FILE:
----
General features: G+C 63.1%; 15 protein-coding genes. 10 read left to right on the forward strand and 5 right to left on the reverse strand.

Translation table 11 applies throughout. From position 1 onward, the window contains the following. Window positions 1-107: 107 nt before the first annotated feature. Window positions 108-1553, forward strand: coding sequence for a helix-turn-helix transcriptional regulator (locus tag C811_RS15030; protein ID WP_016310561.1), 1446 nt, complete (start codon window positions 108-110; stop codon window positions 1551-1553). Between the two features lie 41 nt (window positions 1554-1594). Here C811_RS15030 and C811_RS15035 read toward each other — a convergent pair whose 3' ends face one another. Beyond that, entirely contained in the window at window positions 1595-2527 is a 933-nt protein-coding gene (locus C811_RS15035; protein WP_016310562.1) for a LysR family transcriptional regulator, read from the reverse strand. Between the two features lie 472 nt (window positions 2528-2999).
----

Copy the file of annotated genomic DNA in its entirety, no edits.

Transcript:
General features: G+C 63.1%; 15 protein-coding genes. 10 read left to right on the forward strand and 5 right to left on the reverse strand.

Translation table 11 applies throughout. From position 1 onward, the window contains the following. Window positions 1-107: 107 nt before the first annotated feature. Window positions 108-1553, forward strand: coding sequence for a helix-turn-helix transcriptional regulator (locus tag C811_RS15030; protein ID WP_016310561.1), 1446 nt, complete (start codon window positions 108-110; stop codon window positions 1551-1553). Between the two features lie 41 nt (window positions 1554-1594). Here C811_RS15030 and C811_RS15035 read toward each other — a convergent pair whose 3' ends face one another. Beyond that, entirely contained in the window at window positions 1595-2527 is a 933-nt protein-coding gene (locus C811_RS15035; protein WP_016310562.1) for a LysR family transcriptional regulator, read from the reverse strand. Between the two features lie 472 nt (window positions 2528-2999).